Unsafe medication doses caught just in time

August 24, 2016

Highly-skilled and busy healthcare professionals are always acting in the best interests of patients. Even so, an honest mistake at the bedside can result in harm no one intended.

Patients have a lot of needs; one of them is to get the right medication, at the right dose, in the right concentration and at the right rate to help ensure a positive outcome. And that’s just what smart IV pumps, like the ones currently being rolled out throughout the provincial healthcare system, are designed to do. In fact, if a dose is either too high or too low, the pump alerts the healthcare provider and stops the medication from flowing until a correction or manual override has been made.

To date, thousands of safety alerts have been issued by the pumps at the patient bedside, allowing the medication doses to be reviewed and corrected by healthcare providers before a potential medication error reaches the patient.

Data collected between April 4 and June 3 from the first three health organizations to implement the new pumps show that from over 200,000 infusion programs, the pumps’ error reduction software stopped more than 4,400 infusions initially programmed outside of safe dosing limits, preventing potential medication errors that in some cases could have resulted in serious patient outcomes.

“These early statistics are so encouraging,” says Susie Hilton, Clinical Director for 3sHealth and the project’s provincial lead. “We, meaning the health system partners who collaborated to make this decision, were confident that this new technology would improve patient safety and potentially save lives and the data is showing that it is.”

The biggest reason why the pumps are so effective is that they are programmed to work in conjunction with a single provincial drug library, which was created by a provincial committee of pharmacists, nurses and physicians. The provincial drug library is the first of its kind in Canada and it’s based on leading practices and guidelines from the Institute of Safe Medication Practices Canada. The drug library is updated periodically in response to submissions from clinicians who use the pumps and by review of utilization trends identified in the quality improvement reports generated through the pumps’ software.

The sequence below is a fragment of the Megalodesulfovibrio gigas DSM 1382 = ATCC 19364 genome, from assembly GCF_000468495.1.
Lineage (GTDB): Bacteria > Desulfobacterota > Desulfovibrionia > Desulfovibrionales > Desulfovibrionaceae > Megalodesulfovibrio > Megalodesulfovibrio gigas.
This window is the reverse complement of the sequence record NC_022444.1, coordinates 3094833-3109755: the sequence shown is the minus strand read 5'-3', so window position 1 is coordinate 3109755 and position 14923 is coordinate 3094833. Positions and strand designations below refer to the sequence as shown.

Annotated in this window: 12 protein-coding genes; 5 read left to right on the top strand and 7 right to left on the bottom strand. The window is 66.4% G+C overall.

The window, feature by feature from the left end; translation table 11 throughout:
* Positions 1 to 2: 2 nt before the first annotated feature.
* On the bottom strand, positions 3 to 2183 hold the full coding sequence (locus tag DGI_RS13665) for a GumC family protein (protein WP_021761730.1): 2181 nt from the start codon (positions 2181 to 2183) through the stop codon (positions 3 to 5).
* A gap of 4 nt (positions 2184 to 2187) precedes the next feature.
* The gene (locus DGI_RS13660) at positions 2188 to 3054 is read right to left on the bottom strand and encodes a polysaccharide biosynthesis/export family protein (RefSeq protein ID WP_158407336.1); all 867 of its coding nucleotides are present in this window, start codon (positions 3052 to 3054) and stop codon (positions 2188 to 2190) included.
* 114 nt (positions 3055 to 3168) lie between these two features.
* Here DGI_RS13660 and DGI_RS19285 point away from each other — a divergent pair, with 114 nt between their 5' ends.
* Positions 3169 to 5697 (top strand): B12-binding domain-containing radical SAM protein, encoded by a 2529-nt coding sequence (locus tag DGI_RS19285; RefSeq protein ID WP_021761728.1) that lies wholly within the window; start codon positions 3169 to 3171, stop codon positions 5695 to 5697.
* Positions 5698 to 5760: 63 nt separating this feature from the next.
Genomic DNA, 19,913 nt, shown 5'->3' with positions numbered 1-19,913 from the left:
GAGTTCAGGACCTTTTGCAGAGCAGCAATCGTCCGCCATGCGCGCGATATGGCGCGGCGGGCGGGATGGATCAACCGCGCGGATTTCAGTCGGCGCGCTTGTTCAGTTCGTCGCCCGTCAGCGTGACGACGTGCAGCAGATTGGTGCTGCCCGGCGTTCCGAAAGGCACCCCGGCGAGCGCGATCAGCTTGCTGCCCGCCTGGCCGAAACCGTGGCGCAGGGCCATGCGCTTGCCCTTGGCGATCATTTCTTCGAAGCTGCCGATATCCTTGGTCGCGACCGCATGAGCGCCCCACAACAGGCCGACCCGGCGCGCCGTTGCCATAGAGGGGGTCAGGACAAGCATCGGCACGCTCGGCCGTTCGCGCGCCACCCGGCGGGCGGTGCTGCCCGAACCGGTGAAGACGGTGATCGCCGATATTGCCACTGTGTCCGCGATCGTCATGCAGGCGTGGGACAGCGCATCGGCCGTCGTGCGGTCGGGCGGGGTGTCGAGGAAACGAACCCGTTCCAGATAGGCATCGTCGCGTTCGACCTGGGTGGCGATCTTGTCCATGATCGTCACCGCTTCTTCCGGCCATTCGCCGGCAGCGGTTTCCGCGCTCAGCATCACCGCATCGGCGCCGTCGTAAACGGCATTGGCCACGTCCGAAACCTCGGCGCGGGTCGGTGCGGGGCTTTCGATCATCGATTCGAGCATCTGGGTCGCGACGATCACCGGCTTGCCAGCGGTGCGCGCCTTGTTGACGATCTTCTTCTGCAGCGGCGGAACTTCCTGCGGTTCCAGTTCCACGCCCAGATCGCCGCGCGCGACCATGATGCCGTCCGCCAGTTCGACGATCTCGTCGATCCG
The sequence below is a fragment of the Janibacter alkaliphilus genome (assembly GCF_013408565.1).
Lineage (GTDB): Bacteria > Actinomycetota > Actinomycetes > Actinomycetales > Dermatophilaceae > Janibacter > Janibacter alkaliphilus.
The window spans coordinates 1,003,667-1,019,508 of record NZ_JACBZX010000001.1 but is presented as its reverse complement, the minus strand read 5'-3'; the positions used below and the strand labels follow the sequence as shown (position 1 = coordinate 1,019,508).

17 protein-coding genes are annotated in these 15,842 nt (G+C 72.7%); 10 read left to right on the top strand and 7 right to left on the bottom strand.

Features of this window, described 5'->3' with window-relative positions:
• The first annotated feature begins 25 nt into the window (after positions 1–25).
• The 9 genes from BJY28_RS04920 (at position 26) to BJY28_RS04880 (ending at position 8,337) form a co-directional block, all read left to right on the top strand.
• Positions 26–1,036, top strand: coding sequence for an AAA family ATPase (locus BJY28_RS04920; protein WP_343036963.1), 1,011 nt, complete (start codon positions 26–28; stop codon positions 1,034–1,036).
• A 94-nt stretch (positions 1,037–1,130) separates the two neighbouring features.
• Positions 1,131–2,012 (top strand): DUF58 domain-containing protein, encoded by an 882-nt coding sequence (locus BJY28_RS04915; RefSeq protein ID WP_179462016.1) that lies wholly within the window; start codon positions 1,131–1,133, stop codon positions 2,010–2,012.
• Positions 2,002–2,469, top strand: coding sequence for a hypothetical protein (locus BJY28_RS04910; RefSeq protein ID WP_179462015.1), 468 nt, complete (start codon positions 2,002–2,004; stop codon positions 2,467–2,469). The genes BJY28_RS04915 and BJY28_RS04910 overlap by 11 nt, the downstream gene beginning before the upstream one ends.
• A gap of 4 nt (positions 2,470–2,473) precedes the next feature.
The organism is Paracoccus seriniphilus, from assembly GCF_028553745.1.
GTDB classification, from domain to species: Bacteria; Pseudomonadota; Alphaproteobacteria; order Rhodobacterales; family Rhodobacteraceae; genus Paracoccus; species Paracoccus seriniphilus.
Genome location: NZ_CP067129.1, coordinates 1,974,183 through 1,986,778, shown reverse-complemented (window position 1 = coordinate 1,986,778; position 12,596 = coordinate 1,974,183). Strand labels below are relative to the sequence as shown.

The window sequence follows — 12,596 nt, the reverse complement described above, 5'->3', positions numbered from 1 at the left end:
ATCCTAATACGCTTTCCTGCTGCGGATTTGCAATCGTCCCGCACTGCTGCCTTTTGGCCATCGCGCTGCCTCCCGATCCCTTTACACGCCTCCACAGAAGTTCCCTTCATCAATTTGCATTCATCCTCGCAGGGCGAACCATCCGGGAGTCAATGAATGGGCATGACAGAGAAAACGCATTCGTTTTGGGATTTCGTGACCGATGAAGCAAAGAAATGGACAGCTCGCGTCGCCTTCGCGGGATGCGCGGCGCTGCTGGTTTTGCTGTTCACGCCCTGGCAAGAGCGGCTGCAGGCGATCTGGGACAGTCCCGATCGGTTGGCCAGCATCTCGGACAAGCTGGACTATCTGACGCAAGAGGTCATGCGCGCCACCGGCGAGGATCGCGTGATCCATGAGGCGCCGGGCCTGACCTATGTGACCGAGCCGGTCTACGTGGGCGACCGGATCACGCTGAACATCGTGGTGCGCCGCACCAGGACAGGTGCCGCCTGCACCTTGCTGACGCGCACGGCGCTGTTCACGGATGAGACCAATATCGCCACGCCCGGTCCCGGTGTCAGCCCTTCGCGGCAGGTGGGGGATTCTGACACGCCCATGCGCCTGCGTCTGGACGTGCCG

“Most of the credit for making this initiative such a success goes to clinicians,” said Hilton. “They are consistently using the new error reduction software more than 98 per cent of the time. If it wasn’t for this tremendous uptake, we wouldn’t be seeing the kinds of results we are.”

“The compliance statistics are really impressive,” says Hicham El Hajj, who works with Hospira, the smart pumps vendor. “I can honestly say that we have never seen compliance numbers this high in a project.”

To date, seven health regions (Regina Qu’Appelle, Heartland, Mamawetan Churchill River, Prairie North, Sun Country, Sunrise and Keewatin Yatthe) and the Saskatchewan Cancer Agency’s Allan Blair Clinic have implemented the new Hospira smart pumps. A total of 1,600 pumps have been deployed to these health region partners, with an additional 93 pumps going to Saskatchewan Polytechnic, 10 to the University of Saskatchewan and four to Peter Ballantyne Cree Nation Health Services. The remaining regions are preparing for implementation in the fall, with all regions and the Saskatchewan Cancer Agency in Saskatoon targeted for completion by mid-December.

 



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